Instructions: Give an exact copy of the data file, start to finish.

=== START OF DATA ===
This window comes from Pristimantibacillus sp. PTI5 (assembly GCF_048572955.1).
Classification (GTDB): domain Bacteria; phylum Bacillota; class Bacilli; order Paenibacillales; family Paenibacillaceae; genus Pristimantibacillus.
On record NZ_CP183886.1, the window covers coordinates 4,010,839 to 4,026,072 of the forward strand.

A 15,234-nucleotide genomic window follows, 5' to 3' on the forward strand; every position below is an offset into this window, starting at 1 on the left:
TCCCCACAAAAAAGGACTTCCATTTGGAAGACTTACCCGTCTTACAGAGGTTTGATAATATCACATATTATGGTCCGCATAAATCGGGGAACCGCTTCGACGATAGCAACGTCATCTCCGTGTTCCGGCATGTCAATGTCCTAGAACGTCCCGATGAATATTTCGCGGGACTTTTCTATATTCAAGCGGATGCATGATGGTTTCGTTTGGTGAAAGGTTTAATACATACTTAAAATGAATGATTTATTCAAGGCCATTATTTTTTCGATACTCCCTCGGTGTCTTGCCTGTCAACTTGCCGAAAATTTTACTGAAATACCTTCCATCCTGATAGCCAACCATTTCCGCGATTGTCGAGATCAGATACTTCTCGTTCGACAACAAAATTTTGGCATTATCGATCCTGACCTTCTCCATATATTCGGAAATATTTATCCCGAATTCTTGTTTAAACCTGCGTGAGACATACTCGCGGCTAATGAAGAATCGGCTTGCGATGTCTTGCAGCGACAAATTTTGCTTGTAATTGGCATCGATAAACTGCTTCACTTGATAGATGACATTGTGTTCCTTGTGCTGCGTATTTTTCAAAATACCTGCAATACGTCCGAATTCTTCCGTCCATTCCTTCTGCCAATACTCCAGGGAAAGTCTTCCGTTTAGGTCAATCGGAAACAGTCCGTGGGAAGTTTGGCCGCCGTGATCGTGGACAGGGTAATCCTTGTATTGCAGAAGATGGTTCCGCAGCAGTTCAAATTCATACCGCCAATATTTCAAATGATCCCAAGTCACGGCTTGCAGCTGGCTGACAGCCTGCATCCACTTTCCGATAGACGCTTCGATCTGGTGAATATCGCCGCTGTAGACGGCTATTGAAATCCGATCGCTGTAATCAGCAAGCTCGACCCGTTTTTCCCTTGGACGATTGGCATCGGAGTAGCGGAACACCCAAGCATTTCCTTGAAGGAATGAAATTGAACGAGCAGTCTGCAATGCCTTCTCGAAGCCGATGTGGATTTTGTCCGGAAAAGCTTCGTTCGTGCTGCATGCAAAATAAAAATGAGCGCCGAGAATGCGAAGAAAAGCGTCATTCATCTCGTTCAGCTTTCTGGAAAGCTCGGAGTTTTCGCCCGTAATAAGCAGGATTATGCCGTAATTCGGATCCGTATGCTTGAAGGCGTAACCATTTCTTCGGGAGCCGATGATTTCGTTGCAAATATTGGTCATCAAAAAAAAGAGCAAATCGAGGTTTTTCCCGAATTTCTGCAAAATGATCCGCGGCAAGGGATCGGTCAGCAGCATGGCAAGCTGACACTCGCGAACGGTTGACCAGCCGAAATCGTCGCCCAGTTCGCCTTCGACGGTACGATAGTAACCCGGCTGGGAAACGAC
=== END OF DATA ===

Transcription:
This window comes from Pristimantibacillus sp. PTI5 (assembly GCF_048572955.1).
Classification (GTDB): domain Bacteria; phylum Bacillota; class Bacilli; order Paenibacillales; family Paenibacillaceae; genus Pristimantibacillus.
On record NZ_CP183886.1, the window covers coordinates 4,010,839 to 4,026,072 of the forward strand.

A 15,234-nucleotide genomic window follows, 5' to 3' on the forward strand; every position below is an offset into this window, starting at 1 on the left:
TCCCCACAAAAAAGGACTTCCATTTGGAAGACTTACCCGTCTTACAGAGGTTTGATAATATCACATATTATGGTCCGCATAAATCGGGGAACCGCTTCGACGATAGCAACGTCATCTCCGTGTTCCGGCATGTCAATGTCCTAGAACGTCCCGATGAATATTTCGCGGGACTTTTCTATATTCAAGCGGATGCATGATGGTTTCGTTTGGTGAAAGGTTTAATACATACTTAAAATGAATGATTTATTCAAGGCCATTATTTTTTCGATACTCCCTCGGTGTCTTGCCTGTCAACTTGCCGAAAATTTTACTGAAATACCTTCCATCCTGATAGCCAACCATTTCCGCGATTGTCGAGATCAGATACTTCTCGTTCGACAACAAAATTTTGGCATTATCGATCCTGACCTTCTCCATATATTCGGAAATATTTATCCCGAATTCTTGTTTAAACCTGCGTGAGACATACTCGCGGCTAATGAAGAATCGGCTTGCGATGTCTTGCAGCGACAAATTTTGCTTGTAATTGGCATCGATAAACTGCTTCACTTGATAGATGACATTGTGTTCCTTGTGCTGCGTATTTTTCAAAATACCTGCAATACGTCCGAATTCTTCCGTCCATTCCTTCTGCCAATACTCCAGGGAAAGTCTTCCGTTTAGGTCAATCGGAAACAGTCCGTGGGAAGTTTGGCCGCCGTGATCGTGGACAGGGTAATCCTTGTATTGCAGAAGATGGTTCCGCAGCAGTTCAAATTCATACCGCCAATATTTCAAATGATCCCAAGTCACGGCTTGCAGCTGGCTGACAGCCTGCATCCACTTTCCGATAGACGCTTCGATCTGGTGAATATCGCCGCTGTAGACGGCTATTGAAATCCGATCGCTGTAATCAGCAAGCTCGACCCGTTTTTCCCTTGGACGATTGGCATCGGAGTAGCGGAACACCCAAGCATTTCCTTGAAGGAATGAAATTGAACGAGCAGTCTGCAATGCCTTCTCGAAGCCGATGTGGATTTTGTCCGGAAAAGCTTCGTTCGTGCTGCATGCAAAATAAAAATGAGCGCCGAGAATGCGAAGAAAAGCGTCATTCATCTCGTTCAGCTTTCTGGAAAGCTCGGAGTTTTCGCCCGTAATAAGCAGGATTATGCCGTAATTCGGATCCGTATGCTTGAAGGCGTAACCATTTCTTCGGGAGCCGATGATTTCGTTGCAAATATTGGTCATCAAAAAAAAGAGCAAATCGAGGTTTTTCCCGAATTTCTGCAAAATGATCCGCGGCAAGGGATCGGTCAGCAGCATGGCAAGCTGACACTCGCGAACGGTTGACCAGCCGAAATCGTCGCCCAGTTCGCCTTCGACGGTACGATAGTAACCCGGCTGGGAAACGAC